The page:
EPA challenges HVAC industry to replace HFCs

WORLD – Gina McCarthy, the Administrator of the US Environmental Protection Agency, marked the international meeting of the Parties to the Montreal Protocol in Dubai by writing a column in the Guardian newspaper where she outlined the US government’s position on climate change and its determination to make a powerful case for better management of HFC pollution worldwide. The article was entitled “Potent greenhouse gases should have no place in our air conditioning units” and McCarthy pointed out that the fragile ozone layer is on a path toward full restoration by about 2050 but that this success was largely dependent on replacing ozone-depleting substances with hydrofluorocarbon (HFCs) – chemicals which have now been revealed to be highly damaging to the environment.
The article stated that air conditioning, refrigeration, and insulation all often contain factory-made HFCs which are greenhouse gases that are much more potent than carbon dioxide in damaging our climate system and their global use continues to rapidly increase every year.
McCarthy noted that it was the 1987 Montreal Protocol, considered to be one of the most successful environmental treaties in history, which led to HFCs replacing ozone-destroying pollutants and that the Obama administration intended to use this year’s meeting in Dubai to encourage the HVAC industry to help reduce HFC emissions. She also claimed that the US Environmental Protection Agency (EPA) had expanded the list of safer alternatives to HFCs and prohibited them from certain uses in the refrigeration, air conditioning, foam, and aerosol sectors where safer alternatives such as hydrofluoroolefins (HFOs), hydrocarbons and lower-polluting blends are available.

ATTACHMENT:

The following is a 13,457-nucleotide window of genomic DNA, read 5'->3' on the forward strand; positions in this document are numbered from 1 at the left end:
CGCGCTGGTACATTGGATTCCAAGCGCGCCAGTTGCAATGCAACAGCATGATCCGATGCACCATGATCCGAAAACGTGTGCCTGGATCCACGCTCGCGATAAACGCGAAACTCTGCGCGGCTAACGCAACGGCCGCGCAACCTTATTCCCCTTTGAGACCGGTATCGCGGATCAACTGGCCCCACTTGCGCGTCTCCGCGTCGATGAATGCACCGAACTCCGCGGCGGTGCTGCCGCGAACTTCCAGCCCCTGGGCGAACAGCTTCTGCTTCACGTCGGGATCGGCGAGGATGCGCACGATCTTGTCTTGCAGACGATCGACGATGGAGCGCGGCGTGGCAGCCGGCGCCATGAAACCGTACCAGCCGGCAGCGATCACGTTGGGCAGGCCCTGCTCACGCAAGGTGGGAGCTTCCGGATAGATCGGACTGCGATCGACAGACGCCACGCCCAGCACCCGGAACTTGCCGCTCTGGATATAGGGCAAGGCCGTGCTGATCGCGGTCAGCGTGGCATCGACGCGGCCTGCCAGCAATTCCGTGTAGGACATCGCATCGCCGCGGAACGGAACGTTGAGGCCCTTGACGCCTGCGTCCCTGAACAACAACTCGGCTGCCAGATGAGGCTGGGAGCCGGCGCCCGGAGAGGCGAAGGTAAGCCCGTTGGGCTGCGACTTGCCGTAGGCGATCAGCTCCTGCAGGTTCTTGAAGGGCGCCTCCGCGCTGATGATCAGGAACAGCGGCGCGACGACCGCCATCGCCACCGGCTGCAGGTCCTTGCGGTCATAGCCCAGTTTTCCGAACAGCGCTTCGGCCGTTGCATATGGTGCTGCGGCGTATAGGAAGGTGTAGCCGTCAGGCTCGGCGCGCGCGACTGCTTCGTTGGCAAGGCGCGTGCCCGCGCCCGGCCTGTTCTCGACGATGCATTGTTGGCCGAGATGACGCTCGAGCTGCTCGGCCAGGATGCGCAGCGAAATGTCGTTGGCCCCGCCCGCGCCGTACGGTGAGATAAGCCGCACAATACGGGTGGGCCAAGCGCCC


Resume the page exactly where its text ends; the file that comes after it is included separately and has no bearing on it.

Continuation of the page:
The article also highlighted the actions taken by the HVAC industry and revealed that in both 2014 and 2015 more than 20 business leaders had made commitments to reduce HFC use and emissions by incorporating climate-friendly technologies into their air conditioners, refrigerators, foams and other products. McCarthy claimed that existing commitments made by the US government and private sector will result in reducing cumulative global consumption of these greenhouse gases by the equivalent of more than 1bn metric tons of CO2 by 2025 – the equivalent to taking 210 million passenger vehicles off the road for one year.
The US EPA suggests replacing the HFCs with new technologies such as foams blown with HFOs or methyl formate, and transcritical CO2 as well as newly optimized alternatives from long ago, such as water, ammonia and hydrocarbons. The article revealed the US’s intention to amend the Montreal Protocol to reflect the new solutions which are now available and claimed that phasing down the production and consumption of potent HFCs worldwide could avoid half a degree Celsius of warming by the end of the century.